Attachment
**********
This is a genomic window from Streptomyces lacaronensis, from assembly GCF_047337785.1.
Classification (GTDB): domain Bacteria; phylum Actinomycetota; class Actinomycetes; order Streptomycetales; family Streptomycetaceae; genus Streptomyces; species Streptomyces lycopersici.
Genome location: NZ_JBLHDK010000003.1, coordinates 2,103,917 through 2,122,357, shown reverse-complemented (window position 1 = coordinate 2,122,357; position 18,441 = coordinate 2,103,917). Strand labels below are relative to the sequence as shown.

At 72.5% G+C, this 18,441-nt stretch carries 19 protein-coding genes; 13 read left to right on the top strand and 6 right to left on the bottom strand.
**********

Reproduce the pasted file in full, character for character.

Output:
This is a genomic window from Streptomyces lacaronensis, from assembly GCF_047337785.1.
Classification (GTDB): domain Bacteria; phylum Actinomycetota; class Actinomycetes; order Streptomycetales; family Streptomycetaceae; genus Streptomyces; species Streptomyces lycopersici.
Genome location: NZ_JBLHDK010000003.1, coordinates 2,103,917 through 2,122,357, shown reverse-complemented (window position 1 = coordinate 2,122,357; position 18,441 = coordinate 2,103,917). Strand labels below are relative to the sequence as shown.

At 72.5% G+C, this 18,441-nt stretch carries 19 protein-coding genes; 13 read left to right on the top strand and 6 right to left on the bottom strand.